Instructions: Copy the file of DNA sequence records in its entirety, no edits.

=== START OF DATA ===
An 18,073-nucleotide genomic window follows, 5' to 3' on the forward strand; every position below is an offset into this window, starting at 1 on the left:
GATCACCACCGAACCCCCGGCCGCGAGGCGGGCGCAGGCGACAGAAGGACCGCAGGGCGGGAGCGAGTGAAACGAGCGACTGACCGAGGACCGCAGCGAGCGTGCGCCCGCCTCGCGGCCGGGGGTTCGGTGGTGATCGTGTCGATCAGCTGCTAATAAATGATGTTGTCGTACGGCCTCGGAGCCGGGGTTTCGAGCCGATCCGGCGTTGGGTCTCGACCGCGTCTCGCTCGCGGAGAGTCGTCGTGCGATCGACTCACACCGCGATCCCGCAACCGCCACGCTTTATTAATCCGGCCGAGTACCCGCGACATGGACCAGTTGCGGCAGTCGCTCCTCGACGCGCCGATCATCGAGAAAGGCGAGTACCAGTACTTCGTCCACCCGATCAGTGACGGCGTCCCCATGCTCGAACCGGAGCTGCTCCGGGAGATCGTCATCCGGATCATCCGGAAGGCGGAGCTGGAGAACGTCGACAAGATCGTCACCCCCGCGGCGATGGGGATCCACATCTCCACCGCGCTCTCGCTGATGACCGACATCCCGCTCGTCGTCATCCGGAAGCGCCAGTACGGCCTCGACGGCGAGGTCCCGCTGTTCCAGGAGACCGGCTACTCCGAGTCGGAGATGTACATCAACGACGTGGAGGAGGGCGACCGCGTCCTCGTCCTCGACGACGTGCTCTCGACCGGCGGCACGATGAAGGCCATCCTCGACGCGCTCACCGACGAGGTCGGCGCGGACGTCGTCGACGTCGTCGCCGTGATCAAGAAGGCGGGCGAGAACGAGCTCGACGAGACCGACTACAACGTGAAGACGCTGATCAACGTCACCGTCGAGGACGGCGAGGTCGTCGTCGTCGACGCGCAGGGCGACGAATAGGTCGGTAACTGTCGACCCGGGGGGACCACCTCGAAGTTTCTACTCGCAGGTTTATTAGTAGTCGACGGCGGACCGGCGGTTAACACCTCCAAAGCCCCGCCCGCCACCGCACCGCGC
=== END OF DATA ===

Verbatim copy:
An 18,073-nucleotide genomic window follows, 5' to 3' on the forward strand; every position below is an offset into this window, starting at 1 on the left:
GATCACCACCGAACCCCCGGCCGCGAGGCGGGCGCAGGCGACAGAAGGACCGCAGGGCGGGAGCGAGTGAAACGAGCGACTGACCGAGGACCGCAGCGAGCGTGCGCCCGCCTCGCGGCCGGGGGTTCGGTGGTGATCGTGTCGATCAGCTGCTAATAAATGATGTTGTCGTACGGCCTCGGAGCCGGGGTTTCGAGCCGATCCGGCGTTGGGTCTCGACCGCGTCTCGCTCGCGGAGAGTCGTCGTGCGATCGACTCACACCGCGATCCCGCAACCGCCACGCTTTATTAATCCGGCCGAGTACCCGCGACATGGACCAGTTGCGGCAGTCGCTCCTCGACGCGCCGATCATCGAGAAAGGCGAGTACCAGTACTTCGTCCACCCGATCAGTGACGGCGTCCCCATGCTCGAACCGGAGCTGCTCCGGGAGATCGTCATCCGGATCATCCGGAAGGCGGAGCTGGAGAACGTCGACAAGATCGTCACCCCCGCGGCGATGGGGATCCACATCTCCACCGCGCTCTCGCTGATGACCGACATCCCGCTCGTCGTCATCCGGAAGCGCCAGTACGGCCTCGACGGCGAGGTCCCGCTGTTCCAGGAGACCGGCTACTCCGAGTCGGAGATGTACATCAACGACGTGGAGGAGGGCGACCGCGTCCTCGTCCTCGACGACGTGCTCTCGACCGGCGGCACGATGAAGGCCATCCTCGACGCGCTCACCGACGAGGTCGGCGCGGACGTCGTCGACGTCGTCGCCGTGATCAAGAAGGCGGGCGAGAACGAGCTCGACGAGACCGACTACAACGTGAAGACGCTGATCAACGTCACCGTCGAGGACGGCGAGGTCGTCGTCGTCGACGCGCAGGGCGACGAATAGGTCGGTAACTGTCGACCCGGGGGGACCACCTCGAAGTTTCTACTCGCAGGTTTATTAGTAGTCGACGGCGGACCGGCGGTTAACACCTCCAAAGCCCCGCCCGCCACCGCACCGCGC